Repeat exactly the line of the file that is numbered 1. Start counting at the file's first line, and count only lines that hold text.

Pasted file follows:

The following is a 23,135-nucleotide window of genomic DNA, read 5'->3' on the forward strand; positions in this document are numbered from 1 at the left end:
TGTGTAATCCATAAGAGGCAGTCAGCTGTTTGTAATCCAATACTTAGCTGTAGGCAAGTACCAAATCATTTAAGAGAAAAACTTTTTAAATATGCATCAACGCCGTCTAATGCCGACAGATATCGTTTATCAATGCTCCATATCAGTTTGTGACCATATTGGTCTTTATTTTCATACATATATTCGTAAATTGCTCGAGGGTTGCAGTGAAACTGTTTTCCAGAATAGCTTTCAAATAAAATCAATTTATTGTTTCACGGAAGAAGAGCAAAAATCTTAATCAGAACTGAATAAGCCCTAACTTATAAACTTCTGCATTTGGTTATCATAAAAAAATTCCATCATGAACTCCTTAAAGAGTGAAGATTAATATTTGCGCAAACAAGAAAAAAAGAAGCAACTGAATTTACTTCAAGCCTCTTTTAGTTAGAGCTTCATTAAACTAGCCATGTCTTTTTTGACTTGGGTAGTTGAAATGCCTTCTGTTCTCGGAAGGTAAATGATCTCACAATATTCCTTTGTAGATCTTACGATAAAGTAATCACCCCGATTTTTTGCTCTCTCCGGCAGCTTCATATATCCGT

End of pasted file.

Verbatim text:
The following is a 23,135-nucleotide window of genomic DNA, read 5'->3' on the forward strand; positions in this document are numbered from 1 at the left end: